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View Beginningwoodworker's profile

Will a finish garage woodworking shop stop rust?

by Beginningwoodworker
posted 01-27-2013 12:59 AM


16 replies so far

View Dallas's profile

Dallas

2904 posts in 1139 days


#1 posted 01-27-2013 01:10 AM

Yes, if it is properly heated and vented.

You can stop a lot of rust on your iron tools by waxing with a coat or two of Johnson’s Paste wax.

-- Improvise.... Adapt...... Overcome!

View jim C's profile

jim C

1452 posts in 1750 days


#2 posted 01-27-2013 01:15 AM

heating will get the humidity out in the winter
Cooling will get the humidity out in the summer.

-- When I was a boy, I was told "anyone can be President", now I'm beginning to believe it!

View Woodwrecker's profile

Woodwrecker

3604 posts in 2228 days


#3 posted 01-27-2013 01:15 AM

I’m always fighting that darn humidity Charles.
I sand the iron surfaces and then put on a coat of paste wax like Dallas says.

-- Having fun...Eric

View James 's profile

James

47 posts in 1598 days


#4 posted 01-27-2013 01:16 AM

I believe it will help. My first shop was an old wooden garage, and I had the same problem (rusting of my equipment)
I had to always keep my tools covered with those blankets that you find in the moving vans.
When i moved and I built a small shop i did insulate it and walled it with Particle Board that i found at A Salvation Army Store. I don’t seem to have the rust problem anymore.

-- James G'ville,MS Rev 22:2 .............. and the leaves of the tree [were] for the healing of the nations.

View Beginningwoodworker's profile

Beginningwoodworker

13338 posts in 2325 days


#5 posted 01-27-2013 01:21 AM

Dont under the soffit and roof have to be vented?

-- CJIII Future cabinetmaker

View ScrubPlane's profile

ScrubPlane

187 posts in 848 days


#6 posted 01-27-2013 01:29 AM

My shop is in a garage as well…first in Michigan and now in Maryland. Rust is always a problem though it was worse in MI due to the higher humidity levels.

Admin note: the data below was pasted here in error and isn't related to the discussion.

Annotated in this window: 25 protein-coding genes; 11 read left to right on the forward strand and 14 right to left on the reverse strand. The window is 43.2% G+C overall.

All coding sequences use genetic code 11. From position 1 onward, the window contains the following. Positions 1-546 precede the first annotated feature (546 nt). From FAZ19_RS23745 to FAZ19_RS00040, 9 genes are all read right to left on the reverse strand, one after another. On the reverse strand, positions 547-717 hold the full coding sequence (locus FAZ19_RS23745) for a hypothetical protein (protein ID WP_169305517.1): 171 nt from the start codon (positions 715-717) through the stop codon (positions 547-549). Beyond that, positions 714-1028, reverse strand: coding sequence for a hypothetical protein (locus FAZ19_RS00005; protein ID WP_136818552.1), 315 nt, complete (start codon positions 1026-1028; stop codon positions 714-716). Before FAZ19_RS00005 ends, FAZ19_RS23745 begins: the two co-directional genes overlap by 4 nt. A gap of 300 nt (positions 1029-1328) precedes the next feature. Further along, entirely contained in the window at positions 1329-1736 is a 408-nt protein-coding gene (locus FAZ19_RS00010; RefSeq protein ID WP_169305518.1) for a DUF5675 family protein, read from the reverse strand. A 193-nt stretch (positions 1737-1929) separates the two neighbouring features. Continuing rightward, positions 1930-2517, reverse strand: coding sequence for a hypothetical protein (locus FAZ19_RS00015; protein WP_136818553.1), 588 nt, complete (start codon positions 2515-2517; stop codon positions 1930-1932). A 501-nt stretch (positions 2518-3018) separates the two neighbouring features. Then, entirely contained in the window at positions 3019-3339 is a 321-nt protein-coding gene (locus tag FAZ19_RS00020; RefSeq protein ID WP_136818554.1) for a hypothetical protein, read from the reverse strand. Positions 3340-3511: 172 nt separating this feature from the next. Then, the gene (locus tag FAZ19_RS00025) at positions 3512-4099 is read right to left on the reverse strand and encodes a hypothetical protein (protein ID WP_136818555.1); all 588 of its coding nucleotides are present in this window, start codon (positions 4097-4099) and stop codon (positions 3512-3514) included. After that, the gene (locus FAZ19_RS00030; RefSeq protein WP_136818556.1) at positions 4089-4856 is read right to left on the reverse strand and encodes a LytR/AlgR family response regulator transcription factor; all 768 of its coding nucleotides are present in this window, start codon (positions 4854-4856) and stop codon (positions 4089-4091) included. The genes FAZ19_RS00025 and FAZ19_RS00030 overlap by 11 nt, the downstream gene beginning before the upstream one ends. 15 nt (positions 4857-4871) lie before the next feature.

Your best solution is regular preventative maintenance with regular applications of anti-rusting agent such as Boeshield’s teflon or CRC’s 3-36 sprays…each of which has been highly rated in Fine Woodworking. In Michigan’s high moisture climate I needed to apply once every month or two while two to three times a year does the trick here in MD.

Should you find rust developing…quick removal with Boeshield’s ‘Rust Free’ and a coarse 3M scouring pad will do the trick nicely.

I hope this helps…John

View MT_Stringer's profile

MT_Stringer

1881 posts in 1883 days


#7 posted 01-27-2013 01:36 AM

Insulated, heat and AC garage has worked for me. And we have our share of humidity in Houston.

-- Handcrafted by Mike Henderson - Channelview, Texas

View Tedster's profile

Tedster

2271 posts in 863 days


#8 posted 01-27-2013 01:42 AM

The roof ventilation you’re referring to is necessary to prevent ice dams from forming. It involves soffit vents, clear passage between the joists, and a ridge vent to let the air escape. The principal is that heat rising from the living space will melt snow, which runs down the roof and is then re-frozen when it reaches the unheated roof above the soffits. Ice builds up and creates a dam. Not only does the dam itself cause roof damage, but the continued melt-off will pool at the dam and get under the shingles, causing even more damage. You can learn a lot more about it at BuildingScience.com. Here’s the search results for “ice dam” – http://www.buildingscience.com/search?SearchableText=ice+dam